In our initial consultation we did an exercise to provide more context for her desired changes. What surfaced is that her health is a concern and needs to be factored into to her thinking. It’s always useful to get the bigger picture going into any coaching engagement. Sometimes a client may want to make a change in one area but other parts of their life may not be lined up to support them.
In our first full session we uncovered her values. Advocacy, community, learning, connecting, making a difference, and her recent marriage were all important. It turned out that several of her values were being honored in her current work but some scored low in the assessment. Through discovery and scoring we got an honest snapshot of her current situation.
Some of the proposed actions that came out of this session turned out to be premature. At the start of our second session the client indicated that she needed to do more self discovery and research about potential opportunities before moving into action. In short, she needed to slow things down. Her timeframe shifted from being a few months to at least six months, and she now realized that there would be fewer hours in the week to give to a different type of work (5-10 hours rather than 20 hours). Often, our Saboteurs — or inner critic voices — awaken when we’re looking to make changes in our lives, and they can put lead boots on us that slow down progress. However, with this client I sensed a re-frame, that rather than a big shift in her career she was looking to pursue her passions more incrementally.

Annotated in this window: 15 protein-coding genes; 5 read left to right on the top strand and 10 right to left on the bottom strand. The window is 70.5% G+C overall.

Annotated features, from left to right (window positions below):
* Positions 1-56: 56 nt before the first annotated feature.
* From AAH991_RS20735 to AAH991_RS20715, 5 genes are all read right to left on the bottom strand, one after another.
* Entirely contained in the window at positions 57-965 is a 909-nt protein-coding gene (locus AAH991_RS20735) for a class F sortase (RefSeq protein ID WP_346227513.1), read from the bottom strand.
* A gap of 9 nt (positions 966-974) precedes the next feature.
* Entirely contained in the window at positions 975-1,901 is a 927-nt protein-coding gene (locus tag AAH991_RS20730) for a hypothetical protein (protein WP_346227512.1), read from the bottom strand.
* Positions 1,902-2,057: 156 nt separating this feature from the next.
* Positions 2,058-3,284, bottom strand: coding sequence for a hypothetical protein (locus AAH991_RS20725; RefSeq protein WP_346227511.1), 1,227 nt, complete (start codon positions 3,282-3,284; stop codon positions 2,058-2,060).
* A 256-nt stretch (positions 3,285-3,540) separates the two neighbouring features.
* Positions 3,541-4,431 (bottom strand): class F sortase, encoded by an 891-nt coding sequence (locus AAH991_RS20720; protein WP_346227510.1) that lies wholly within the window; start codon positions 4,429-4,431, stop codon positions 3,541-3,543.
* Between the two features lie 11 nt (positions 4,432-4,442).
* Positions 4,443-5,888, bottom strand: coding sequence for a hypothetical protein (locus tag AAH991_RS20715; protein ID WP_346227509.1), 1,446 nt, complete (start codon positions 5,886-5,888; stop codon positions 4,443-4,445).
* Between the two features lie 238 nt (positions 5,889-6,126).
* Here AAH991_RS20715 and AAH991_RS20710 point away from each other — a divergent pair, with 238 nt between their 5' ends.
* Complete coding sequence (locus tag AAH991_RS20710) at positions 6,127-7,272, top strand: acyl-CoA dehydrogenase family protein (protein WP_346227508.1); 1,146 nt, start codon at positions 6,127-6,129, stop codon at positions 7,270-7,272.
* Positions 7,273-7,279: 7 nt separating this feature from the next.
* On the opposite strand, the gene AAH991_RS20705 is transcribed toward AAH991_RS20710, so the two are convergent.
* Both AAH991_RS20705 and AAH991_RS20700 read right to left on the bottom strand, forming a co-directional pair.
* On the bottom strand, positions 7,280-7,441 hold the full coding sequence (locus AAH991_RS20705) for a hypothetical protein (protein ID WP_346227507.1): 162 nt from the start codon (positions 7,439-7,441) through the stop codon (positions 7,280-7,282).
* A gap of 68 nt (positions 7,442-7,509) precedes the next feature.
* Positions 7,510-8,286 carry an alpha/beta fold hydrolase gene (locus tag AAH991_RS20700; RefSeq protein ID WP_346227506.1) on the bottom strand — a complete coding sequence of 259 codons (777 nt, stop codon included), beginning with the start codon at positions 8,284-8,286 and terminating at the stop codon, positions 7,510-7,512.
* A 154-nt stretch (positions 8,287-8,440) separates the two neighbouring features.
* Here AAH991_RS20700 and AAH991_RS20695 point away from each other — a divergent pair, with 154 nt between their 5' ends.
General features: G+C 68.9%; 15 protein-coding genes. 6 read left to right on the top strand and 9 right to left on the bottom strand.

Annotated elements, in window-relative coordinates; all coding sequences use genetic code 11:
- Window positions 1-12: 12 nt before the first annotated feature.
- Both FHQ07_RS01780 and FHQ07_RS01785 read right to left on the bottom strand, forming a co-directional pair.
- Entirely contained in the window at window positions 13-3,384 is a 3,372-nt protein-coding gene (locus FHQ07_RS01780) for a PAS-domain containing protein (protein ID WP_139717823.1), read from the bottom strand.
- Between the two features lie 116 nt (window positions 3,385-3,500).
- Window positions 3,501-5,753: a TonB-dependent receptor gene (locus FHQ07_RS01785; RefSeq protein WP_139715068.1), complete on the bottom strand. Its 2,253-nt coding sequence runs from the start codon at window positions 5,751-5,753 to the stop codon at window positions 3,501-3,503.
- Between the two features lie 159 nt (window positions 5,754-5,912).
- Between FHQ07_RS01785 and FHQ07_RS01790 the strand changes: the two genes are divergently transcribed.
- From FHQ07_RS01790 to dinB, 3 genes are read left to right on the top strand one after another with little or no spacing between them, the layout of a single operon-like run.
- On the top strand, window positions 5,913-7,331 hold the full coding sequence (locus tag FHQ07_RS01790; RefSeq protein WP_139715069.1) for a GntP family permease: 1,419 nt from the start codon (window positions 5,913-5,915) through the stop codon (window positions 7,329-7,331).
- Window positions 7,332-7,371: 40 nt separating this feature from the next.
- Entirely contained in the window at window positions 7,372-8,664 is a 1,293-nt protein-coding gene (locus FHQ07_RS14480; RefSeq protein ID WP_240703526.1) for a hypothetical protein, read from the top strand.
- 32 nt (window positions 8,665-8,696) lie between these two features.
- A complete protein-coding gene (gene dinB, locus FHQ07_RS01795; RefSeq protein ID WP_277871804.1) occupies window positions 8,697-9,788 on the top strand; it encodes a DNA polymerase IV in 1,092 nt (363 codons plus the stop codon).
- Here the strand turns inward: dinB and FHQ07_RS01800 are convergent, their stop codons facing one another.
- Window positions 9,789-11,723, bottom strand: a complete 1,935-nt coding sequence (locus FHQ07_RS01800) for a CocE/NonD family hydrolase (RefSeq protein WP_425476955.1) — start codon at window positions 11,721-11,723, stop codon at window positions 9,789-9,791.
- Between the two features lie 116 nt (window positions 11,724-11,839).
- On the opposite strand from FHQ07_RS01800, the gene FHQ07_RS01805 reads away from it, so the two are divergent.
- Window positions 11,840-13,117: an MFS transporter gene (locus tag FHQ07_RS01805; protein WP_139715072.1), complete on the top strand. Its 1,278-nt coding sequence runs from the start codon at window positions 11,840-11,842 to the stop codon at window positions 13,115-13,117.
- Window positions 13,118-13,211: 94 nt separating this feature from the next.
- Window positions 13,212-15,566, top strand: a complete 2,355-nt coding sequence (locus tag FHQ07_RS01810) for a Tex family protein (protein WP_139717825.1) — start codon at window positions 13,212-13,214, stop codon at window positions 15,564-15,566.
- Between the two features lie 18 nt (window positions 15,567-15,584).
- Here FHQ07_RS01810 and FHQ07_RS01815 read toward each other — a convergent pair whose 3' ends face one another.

So, next we shifted to her role and purpose. She came up with the phrase ‘change agent’ in one of the visualizations, and that resonated with her both professionally and personally.
Our final session started with some positive updates. After connecting with friends and relatives she had signed up for an orientation class around learning a new technical skill, specifically a computer programming language. She’d also connected with an online nonprofit matching service where she could offer her professional services for a few hours at a time. These were two ways she could honor her values more fully. She saw potential obstacles around prioritizing her new goals versus family, but she also felt a high level of commitment to fulfilling them.
The focus of the third session was to create a vision for 2017. I asked my client to provide a headline for the year ahead: “Restructuring and reinvention – in that order!” she replied. By putting structures and systems in place within her existing business she would be creating more freedom and space for reinvention. And, by digging into personal finances, estate planning and home improvements she would be honoring her relationship with her new spouse.